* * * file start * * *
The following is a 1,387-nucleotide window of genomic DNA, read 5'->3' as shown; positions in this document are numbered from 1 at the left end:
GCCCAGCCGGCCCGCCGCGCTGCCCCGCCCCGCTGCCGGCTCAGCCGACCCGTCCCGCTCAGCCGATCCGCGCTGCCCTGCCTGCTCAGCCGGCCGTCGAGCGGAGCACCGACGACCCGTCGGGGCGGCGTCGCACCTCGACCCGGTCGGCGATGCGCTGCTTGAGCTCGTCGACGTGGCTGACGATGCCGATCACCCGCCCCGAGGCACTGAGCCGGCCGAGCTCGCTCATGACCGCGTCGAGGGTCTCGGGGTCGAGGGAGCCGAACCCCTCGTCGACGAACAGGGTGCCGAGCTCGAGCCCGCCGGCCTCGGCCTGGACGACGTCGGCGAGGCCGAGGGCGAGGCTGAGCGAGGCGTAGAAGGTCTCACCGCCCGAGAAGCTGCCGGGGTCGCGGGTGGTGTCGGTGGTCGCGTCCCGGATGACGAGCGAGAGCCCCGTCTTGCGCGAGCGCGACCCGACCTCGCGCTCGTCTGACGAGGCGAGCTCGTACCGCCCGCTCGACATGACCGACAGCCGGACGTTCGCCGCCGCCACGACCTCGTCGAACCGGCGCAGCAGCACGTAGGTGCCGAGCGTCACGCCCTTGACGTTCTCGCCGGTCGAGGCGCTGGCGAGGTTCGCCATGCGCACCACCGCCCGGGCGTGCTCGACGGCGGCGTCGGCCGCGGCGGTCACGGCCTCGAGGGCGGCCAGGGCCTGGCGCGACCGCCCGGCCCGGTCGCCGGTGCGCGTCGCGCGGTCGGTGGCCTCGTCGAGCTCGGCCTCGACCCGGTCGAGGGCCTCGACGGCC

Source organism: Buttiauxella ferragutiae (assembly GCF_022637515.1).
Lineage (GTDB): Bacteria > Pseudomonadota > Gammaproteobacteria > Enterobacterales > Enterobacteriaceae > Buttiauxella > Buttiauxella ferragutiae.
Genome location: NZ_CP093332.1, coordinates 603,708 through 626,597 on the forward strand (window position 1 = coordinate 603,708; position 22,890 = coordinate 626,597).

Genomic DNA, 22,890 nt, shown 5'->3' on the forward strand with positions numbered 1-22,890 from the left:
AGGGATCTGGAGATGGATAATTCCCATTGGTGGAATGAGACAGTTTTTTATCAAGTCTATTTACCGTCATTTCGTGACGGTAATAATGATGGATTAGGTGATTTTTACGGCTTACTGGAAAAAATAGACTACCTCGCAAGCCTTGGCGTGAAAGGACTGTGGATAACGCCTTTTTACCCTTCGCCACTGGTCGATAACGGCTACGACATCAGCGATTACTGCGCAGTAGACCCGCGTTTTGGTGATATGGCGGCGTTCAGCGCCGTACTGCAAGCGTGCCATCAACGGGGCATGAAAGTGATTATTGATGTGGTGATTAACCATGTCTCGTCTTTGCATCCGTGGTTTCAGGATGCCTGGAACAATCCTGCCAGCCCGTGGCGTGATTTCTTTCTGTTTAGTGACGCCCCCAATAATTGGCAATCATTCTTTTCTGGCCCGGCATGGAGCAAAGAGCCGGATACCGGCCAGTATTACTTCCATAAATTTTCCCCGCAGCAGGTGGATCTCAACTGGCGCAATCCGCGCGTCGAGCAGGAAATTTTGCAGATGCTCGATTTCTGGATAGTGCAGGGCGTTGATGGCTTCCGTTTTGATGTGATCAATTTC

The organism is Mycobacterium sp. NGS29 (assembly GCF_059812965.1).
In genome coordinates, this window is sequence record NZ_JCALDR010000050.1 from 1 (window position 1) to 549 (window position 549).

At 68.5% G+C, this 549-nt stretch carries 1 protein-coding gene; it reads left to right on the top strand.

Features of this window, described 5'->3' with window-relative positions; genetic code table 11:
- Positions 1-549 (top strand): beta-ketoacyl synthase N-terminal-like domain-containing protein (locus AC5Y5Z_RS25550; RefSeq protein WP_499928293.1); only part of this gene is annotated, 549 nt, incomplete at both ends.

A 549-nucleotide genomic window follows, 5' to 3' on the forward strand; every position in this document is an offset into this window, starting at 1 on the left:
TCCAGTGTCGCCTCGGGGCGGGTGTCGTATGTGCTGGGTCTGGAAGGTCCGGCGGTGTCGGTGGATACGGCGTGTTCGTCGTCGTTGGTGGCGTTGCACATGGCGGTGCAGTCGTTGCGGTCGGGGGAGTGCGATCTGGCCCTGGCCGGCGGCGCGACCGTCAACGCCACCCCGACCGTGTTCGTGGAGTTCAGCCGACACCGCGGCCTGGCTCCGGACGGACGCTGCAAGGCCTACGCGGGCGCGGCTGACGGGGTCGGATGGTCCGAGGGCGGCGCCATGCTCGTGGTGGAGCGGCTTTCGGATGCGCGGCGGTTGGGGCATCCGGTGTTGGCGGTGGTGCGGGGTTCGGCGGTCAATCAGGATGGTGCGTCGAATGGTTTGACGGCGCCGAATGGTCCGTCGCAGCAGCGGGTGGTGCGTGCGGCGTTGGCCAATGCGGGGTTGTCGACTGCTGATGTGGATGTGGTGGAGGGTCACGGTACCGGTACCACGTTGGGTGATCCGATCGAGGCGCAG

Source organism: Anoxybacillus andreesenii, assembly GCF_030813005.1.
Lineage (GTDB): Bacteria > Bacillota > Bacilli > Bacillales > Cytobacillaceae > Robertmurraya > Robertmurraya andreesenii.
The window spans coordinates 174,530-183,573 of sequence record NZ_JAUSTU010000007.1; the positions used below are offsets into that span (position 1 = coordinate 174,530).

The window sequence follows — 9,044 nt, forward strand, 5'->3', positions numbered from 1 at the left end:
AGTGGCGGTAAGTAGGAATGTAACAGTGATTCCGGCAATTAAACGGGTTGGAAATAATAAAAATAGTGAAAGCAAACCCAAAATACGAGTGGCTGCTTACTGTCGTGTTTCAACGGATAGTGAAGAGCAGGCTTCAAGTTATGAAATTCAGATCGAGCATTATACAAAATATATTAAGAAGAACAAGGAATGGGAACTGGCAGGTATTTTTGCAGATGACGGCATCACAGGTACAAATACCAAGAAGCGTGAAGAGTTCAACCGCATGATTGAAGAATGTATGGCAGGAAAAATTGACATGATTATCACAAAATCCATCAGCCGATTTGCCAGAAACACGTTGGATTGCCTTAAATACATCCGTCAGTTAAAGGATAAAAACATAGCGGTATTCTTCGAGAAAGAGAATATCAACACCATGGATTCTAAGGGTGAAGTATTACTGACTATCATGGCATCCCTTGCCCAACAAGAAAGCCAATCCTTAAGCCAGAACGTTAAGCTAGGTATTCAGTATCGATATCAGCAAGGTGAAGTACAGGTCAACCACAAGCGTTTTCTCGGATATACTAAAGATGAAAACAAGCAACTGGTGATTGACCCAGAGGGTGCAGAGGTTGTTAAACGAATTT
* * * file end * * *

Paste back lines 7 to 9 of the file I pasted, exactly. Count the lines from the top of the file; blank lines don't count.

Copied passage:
AGGGATCTGGAGATGGATAATTCCCATTGGTGGAATGAGACAGTTTTTTATCAAGTCTATTTACCGTCATTTCGTGACGGTAATAATGATGGATTAGGTGATTTTTACGGCTTACTGGAAAAAATAGACTACCTCGCAAGCCTTGGCGTGAAAGGACTGTGGATAACGCCTTTTTACCCTTCGCCACTGGTCGATAACGGCTACGACATCAGCGATTACTGCGCAGTAGACCCGCGTTTTGGTGATATGGCGGCGTTCAGCGCCGTACTGCAAGCGTGCCATCAACGGGGCATGAAAGTGATTATTGATGTGGTGATTAACCATGTCTCGTCTTTGCATCCGTGGTTTCAGGATGCCTGGAACAATCCTGCCAGCCCGTGGCGTGATTTCTTTCTGTTTAGTGACGCCCCCAATAATTGGCAATCATTCTTTTCTGGCCCGGCATGGAGCAAAGAGCCGGATACCGGCCAGTATTACTTCCATAAATTTTCCCCGCAGCAGGTGGATCTCAACTGGCGCAATCCGCGCGTCGAGCAGGAAATTTTGCAGATGCTCGATTTCTGGATAGTGCAGGGCGTTGATGGCTTCCGTTTTGATGTGATCAATTTC

The organism is Mycobacterium sp. NGS29 (assembly GCF_059812965.1).
In genome coordinates, this window is sequence record NZ_JCALDR010000050.1 from 1 (window position 1) to 549 (window position 549).